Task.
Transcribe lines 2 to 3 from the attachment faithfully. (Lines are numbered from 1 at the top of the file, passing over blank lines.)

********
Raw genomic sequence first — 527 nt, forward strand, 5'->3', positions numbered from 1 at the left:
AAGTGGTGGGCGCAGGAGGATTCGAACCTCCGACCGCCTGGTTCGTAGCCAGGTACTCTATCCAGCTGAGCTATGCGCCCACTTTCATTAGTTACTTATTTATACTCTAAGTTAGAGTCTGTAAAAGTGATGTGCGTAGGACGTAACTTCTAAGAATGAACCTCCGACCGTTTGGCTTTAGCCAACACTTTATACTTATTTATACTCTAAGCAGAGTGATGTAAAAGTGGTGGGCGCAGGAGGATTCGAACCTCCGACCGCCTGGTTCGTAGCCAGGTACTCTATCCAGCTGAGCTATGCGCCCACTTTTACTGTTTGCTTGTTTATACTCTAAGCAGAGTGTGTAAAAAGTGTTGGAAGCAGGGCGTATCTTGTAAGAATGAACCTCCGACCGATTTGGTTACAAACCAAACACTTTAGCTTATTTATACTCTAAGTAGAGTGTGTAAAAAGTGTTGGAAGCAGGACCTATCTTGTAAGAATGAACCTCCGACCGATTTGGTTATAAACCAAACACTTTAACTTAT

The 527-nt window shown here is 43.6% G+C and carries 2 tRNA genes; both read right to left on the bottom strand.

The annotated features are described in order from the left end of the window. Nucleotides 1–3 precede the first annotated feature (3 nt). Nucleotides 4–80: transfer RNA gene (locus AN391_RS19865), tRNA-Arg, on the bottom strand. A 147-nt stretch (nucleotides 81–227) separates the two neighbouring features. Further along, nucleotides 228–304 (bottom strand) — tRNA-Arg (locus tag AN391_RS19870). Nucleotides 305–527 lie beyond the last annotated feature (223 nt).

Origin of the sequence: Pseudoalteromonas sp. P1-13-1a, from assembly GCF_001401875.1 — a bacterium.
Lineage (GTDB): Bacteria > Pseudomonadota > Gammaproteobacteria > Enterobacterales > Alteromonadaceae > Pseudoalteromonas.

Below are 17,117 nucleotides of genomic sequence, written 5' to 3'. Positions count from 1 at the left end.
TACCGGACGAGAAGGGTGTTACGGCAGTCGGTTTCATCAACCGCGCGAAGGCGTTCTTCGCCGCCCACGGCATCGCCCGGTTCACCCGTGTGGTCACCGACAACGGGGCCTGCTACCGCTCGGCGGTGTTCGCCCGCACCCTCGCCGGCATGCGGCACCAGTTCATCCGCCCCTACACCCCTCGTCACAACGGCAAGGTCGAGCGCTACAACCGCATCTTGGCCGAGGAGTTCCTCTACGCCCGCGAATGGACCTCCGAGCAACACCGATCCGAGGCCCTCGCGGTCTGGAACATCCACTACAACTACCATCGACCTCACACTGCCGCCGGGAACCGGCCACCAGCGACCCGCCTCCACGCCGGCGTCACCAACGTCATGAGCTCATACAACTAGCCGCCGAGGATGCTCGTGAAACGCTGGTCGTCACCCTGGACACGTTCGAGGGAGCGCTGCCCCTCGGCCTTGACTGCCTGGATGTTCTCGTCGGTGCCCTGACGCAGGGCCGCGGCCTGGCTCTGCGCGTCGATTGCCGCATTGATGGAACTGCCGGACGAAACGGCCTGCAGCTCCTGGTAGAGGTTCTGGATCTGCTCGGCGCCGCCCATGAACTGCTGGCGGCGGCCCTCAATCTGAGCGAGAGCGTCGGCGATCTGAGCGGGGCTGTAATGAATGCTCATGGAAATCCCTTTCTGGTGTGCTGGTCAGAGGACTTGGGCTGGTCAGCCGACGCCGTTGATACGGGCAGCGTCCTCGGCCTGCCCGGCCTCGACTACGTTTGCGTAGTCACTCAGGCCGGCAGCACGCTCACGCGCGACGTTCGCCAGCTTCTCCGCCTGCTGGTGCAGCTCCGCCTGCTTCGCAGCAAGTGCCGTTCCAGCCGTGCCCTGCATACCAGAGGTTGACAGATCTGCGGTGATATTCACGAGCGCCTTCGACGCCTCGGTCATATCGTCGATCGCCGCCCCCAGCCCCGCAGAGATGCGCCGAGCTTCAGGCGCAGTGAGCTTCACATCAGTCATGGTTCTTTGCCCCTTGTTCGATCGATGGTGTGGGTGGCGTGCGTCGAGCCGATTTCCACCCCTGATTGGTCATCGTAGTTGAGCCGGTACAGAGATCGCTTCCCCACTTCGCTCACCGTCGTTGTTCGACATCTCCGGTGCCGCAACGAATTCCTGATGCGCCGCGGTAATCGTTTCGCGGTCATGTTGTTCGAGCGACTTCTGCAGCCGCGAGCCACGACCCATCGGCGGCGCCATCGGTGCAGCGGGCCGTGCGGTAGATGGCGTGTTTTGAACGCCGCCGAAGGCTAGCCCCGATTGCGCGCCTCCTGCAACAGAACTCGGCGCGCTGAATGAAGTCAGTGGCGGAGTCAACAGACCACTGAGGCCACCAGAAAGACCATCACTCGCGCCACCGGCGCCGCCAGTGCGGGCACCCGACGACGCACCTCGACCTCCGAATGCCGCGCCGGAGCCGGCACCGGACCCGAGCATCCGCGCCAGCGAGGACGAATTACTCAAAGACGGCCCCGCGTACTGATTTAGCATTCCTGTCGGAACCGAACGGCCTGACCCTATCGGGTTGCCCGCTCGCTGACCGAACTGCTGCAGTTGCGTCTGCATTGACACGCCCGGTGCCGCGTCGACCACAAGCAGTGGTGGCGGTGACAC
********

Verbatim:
AAGTGGTGGGCGCAGGAGGATTCGAACCTCCGACCGCCTGGTTCGTAGCCAGGTACTCTATCCAGCTGAGCTATGCGCCCACTTTCATTAGTTACTTATTTATACTCTAAGTTAGAGTCTGTAAAAGTGATGTGCGTAGGACGTAACTTCTAAGAATGAACCTCCGACCGTTTGGCTTTAGCCAACACTTTATACTTATTTATACTCTAAGCAGAGTGATGTAAAAGTGGTGGGCGCAGGAGGATTCGAACCTCCGACCGCCTGGTTCGTAGCCAGGTACTCTATCCAGCTGAGCTATGCGCCCACTTTTACTGTTTGCTTGTTTATACTCTAAGCAGAGTGTGTAAAAAGTGTTGGAAGCAGGGCGTATCTTGTAAGAATGAACCTCCGACCGATTTGGTTACAAACCAAACACTTTAGCTTATTTATACTCTAAGTAGAGTGTGTAAAAAGTGTTGGAAGCAGGACCTATCTTGTAAGAATGAACCTCCGACCGATTTGGTTATAAACCAAACACTTTAACTTAT

The 527-nt window shown here is 43.6% G+C and carries 2 tRNA genes; both read right to left on the bottom strand.